RE/MAX 440
John F. O'Hara

John F. O'Hara
731 W Skippack Pike  Blue Bell  PA 19422
Phone:  610-277-4060
Office:  215-643-3200
Cell:  267-481-1786
Fax:  267-354-6973

My Blog

3 DIY Projects to Improve Energy-Efficiency

January 14, 2016 2:45 am

(BPT)—You don’t need to hire a professional to make your home more energy-efficient.

We’ll say it again: You don’t need to hire a professional to make your home more energy-efficient. In fact, with just a few tools, most homeowners can greatly reduce their monthly utility costs, as well as lessen their home’s carbon footprint, by DIY-ing energy-saving projects around the home. For example:

Replace Worn Weather Stripping – Replacing worn weather stripping on doors and windows not only prevents cold drafts in your home, but also helps save on heating costs. To remove old stripping, simply heat caulk with a hair dryer to loosen, and use a paint scraper to peel away the old layer.

Swap Furnace Filter – Before you turn on your furnace for the season, check the filter. If it looks dirty, it needs to be replaced—the average cost of a new filter is $10. Regularly changing the filters in your heating system can drastically improve both its longevity and efficiency. If using your heat daily, aim to replace the filter every four to six weeks.

Cover Bare Floorboards – Non-insulated floors cause up to 10 percent of a home's energy loss. If you have wooden floors, consider adding rugs to help reduce some of that loss. If you spot cracks or gaps in the floor, apply a silicone-based filler to seal.

Source: Bernzomatic

Published with permission from RISMedia.


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What Will Homes Look Like in 10 Years?

January 14, 2016 2:45 am

Accessibility. Automation. Conservation. Health. Safety. These themes are expected to shape the future of residential home design, according to a recent American Institute of Architects (AIA) report.

“Historically, the dominant factors in home design have been economic and demographic shifts,” says AIA Chief Economist Kermit Baker. “Residential architects are seeing these forces at play in their vision for the next decade, as well. Homeowners have indicated a strong preference for functionality, accessibility and sustainability over the last ten years, and architects expect that to accelerate, with increasing demand for healthy building materials and furnishings, along with designs that provide measures of resistance to weather-related calamities.”

The themes above will inform the following major design trends in the next 10 years:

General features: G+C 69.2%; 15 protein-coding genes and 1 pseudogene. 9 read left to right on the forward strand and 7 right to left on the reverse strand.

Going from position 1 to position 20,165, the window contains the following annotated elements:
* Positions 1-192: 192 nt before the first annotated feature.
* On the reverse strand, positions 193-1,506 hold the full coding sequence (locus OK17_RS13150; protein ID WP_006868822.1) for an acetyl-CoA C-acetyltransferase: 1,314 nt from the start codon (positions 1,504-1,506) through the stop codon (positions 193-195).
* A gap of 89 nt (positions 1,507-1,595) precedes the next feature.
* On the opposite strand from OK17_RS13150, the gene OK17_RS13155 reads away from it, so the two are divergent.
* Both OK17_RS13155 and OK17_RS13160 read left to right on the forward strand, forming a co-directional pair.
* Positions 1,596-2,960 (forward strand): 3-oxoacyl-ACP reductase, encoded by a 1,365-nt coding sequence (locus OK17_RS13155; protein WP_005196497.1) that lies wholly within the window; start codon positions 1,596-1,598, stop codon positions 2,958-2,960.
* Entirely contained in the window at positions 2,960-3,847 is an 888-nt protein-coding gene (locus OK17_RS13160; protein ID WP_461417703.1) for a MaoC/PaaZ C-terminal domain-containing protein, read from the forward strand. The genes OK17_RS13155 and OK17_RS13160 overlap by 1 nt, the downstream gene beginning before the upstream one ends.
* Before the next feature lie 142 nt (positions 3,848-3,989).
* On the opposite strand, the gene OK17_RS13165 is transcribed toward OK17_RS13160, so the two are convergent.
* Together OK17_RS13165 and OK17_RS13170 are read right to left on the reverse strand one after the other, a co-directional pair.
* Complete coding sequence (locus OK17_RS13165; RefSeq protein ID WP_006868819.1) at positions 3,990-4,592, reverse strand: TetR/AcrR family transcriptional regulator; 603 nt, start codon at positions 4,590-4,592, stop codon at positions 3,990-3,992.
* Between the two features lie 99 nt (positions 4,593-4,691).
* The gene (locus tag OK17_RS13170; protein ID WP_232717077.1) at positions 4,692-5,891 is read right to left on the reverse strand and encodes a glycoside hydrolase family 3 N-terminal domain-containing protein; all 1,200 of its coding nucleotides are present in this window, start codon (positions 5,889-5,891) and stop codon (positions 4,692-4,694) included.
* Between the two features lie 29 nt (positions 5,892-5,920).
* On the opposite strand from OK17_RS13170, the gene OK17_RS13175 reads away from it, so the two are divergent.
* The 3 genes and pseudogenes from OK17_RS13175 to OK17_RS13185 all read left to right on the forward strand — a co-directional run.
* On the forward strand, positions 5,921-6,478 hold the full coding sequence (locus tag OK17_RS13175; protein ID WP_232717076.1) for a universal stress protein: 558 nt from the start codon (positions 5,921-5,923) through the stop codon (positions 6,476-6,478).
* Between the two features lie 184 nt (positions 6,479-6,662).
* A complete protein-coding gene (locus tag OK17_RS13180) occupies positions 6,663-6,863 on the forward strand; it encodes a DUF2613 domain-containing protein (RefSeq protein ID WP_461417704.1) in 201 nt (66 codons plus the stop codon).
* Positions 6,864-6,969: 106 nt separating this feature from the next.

1. Technological Integration – Technological integration will become more prevalent, with both dedicated support for personal devices and automated controls for temperature, security and lighting.

2. Non-Toxic Materials – Increased awareness about environmental health issues will lead to more widespread use of low- or no-volatile organic compounds (VOCs) for paint and composite wood, as well as natural fiber upholstery, carpets without polyvinyl chloride backing and air purification systems.

3. Disaster-Proof Design – There will be a growing demand for design that strengthens homes against natural disasters, including elevated residences, windows with impact glazing, dedicated safe rooms and backup power generation.

4. Energy-Efficiency – The next 10 years will see an increasing use of energy-efficient and other sustainable design elements and products, such as solar panels, water reclamation systems and tankless water heaters.

5. Aging-in-Place Plans – More homes will include aging-in-place and universal design elements to accommodate an aging population, including wider hallways, added handrails and one-level living spaces.

6. Open-Concept Living – Kitchens will continue to serve as the focal point of the home highlighted by open-design concepts.

7. Outdoor Space – The next 10 years in residential design will also include a heavy emphasis and investment in outdoor living spaces.

8. Home Offices – As employment situations evolve and workplace norms fall by the wayside, more households will require space devoted to home offices.

9. Infill Development – Infill development, or the process of developing vacant or under-used parcels of land within existing urban areas, will result in smaller, better-designed homes.

10. Urban Characteristics – There will be a strong preference for urban lifestyle qualities in communities, leading to higher-density developments that provide amenities to residents.

Source: AIA

Published with permission from RISMedia.


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